When we used to talk about the advantages of the Web, we often mentioned the “bottomless newshole” – the ability to post more and longer stories online.
We’ve learned a lot since then, most notably that the quality of the content definitely matters. Still, the fact is, there’s more space for long-form video online than in most TV newscasts.
Michael Farrell is a photographer and producer for the Nebraska ETV Network. Speaking to a group of Ole Miss journalism students about crafting documentaries, he offered advice that seems relevant to anyone who wants to tell compelling stories.
When choosing the people to include in a story, Farrell says the tendency is to interview the first person who will talk to you. Instead, he urges storytellers to find the right person.
“We have to cast them in the film; we have to determine how strong they are as characters,” Farrell said.
He says he often “auditions” his interview subjects by contacting them about his story and asking them who they would suggest he talk to about his topic. In the process, he gets a a feel for how good they will be themselves without potentially hurting their feelings.
Farrell also offers this advice for getting the high quality content needed to support a longer story:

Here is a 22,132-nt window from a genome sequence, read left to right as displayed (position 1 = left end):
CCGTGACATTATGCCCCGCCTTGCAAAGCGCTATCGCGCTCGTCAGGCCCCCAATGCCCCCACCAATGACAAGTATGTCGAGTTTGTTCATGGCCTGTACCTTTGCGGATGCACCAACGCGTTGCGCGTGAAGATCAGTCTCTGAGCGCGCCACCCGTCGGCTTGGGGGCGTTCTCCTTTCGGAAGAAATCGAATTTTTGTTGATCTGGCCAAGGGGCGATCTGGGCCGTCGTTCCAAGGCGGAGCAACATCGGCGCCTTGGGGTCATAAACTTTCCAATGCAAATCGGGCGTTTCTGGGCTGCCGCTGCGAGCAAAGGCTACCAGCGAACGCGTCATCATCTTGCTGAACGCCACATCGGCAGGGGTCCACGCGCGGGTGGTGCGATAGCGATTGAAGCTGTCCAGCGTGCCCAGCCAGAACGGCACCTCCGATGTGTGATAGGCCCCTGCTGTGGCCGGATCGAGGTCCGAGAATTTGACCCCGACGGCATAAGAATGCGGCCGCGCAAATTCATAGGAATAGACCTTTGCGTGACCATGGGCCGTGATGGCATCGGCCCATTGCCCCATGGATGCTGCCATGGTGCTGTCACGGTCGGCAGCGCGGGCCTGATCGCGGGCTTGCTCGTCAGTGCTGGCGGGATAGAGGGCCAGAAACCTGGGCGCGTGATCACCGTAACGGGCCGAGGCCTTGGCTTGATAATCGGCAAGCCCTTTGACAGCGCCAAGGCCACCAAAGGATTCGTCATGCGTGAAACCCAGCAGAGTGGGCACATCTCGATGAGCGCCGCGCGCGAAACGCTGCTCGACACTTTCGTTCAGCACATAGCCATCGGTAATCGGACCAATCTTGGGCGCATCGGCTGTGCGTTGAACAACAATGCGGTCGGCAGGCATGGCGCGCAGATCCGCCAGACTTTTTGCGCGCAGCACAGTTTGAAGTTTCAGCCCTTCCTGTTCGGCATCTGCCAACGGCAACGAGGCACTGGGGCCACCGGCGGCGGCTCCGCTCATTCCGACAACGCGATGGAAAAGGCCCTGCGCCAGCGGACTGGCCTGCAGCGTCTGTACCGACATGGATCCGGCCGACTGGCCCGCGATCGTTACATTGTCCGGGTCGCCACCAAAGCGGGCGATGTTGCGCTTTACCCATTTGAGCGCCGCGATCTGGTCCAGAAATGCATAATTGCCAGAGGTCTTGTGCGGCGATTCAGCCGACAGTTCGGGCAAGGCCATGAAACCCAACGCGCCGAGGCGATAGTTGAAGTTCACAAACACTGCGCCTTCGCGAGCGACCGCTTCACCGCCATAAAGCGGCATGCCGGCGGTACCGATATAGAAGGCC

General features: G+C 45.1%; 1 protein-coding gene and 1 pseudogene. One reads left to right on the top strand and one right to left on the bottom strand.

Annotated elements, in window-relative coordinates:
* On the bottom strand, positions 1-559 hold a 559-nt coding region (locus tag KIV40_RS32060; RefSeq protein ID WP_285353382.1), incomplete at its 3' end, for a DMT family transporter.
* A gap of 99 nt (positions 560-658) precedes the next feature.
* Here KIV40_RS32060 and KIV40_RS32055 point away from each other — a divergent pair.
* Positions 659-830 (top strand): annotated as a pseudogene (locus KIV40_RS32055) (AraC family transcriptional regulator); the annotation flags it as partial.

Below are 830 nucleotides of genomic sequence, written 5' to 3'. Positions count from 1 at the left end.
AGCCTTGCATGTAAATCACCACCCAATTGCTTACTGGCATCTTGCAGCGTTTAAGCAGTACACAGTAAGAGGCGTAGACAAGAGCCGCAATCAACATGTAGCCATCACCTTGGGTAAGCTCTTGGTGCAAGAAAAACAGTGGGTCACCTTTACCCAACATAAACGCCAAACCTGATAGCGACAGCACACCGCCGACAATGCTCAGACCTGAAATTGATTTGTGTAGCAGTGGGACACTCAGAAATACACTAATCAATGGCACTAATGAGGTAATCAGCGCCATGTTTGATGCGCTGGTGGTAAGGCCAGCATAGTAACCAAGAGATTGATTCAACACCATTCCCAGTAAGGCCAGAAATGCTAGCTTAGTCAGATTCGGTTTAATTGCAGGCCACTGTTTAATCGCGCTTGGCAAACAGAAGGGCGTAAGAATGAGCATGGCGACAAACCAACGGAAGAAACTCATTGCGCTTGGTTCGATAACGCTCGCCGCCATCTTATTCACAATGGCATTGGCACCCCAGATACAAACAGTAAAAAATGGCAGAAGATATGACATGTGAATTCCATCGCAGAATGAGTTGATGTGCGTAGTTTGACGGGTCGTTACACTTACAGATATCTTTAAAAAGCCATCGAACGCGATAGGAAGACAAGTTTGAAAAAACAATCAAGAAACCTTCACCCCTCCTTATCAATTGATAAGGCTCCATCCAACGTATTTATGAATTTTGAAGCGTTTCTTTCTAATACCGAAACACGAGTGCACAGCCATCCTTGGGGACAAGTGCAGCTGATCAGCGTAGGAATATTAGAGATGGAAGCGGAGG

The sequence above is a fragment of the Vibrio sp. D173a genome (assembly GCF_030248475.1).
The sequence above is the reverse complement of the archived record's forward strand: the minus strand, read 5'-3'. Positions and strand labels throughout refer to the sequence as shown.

- Find an adviser or guide to help you in the research phase. That person can lead you to the story idea and the themes you want to include.
- Sprinkle some of the hard, dry facts throughout the story – what someone called a “sawdust sandwich.” You need to offer nuggets of important information and data, but try to sandwich them in between strong visuals and compelling sound.
- Be there long enough for people to feel comfortable. To do long-form well, you can’t just parachute in and out; you’ll get the best stuff by spending time with your subjects.
- Strong writing is the backbone – great visuals need to be hung on a frame.
- You have to outline. The outline will change through the reporting and writing process, but without it you don’t know where the story came from or where it’s going.
Finally, Farrell told the group that they have to care.
“There’s nothing like having a passion for your story.”